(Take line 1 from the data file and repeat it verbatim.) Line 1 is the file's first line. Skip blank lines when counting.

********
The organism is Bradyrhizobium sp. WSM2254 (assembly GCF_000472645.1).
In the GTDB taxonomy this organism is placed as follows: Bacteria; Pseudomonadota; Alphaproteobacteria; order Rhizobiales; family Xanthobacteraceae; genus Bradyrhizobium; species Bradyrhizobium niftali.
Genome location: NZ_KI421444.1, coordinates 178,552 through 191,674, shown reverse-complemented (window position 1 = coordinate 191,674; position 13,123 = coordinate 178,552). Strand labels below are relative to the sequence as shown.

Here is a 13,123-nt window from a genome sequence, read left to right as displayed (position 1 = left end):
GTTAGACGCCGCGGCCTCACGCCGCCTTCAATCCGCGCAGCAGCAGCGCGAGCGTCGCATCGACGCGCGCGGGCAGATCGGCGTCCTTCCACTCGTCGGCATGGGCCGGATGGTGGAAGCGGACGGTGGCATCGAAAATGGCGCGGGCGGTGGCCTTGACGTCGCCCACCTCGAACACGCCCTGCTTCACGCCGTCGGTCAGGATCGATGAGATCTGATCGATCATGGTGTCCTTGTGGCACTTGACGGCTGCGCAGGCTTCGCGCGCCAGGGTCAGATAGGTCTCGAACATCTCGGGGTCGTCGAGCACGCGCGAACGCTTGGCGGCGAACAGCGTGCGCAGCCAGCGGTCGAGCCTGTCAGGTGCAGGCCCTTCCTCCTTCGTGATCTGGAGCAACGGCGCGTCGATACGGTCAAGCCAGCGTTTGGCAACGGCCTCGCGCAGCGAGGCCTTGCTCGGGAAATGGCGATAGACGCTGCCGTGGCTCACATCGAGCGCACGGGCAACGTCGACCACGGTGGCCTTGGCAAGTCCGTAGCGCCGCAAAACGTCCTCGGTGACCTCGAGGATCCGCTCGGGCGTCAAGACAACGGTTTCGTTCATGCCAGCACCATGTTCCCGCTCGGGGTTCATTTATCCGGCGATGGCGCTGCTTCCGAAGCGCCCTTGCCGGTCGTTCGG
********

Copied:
The organism is Bradyrhizobium sp. WSM2254 (assembly GCF_000472645.1).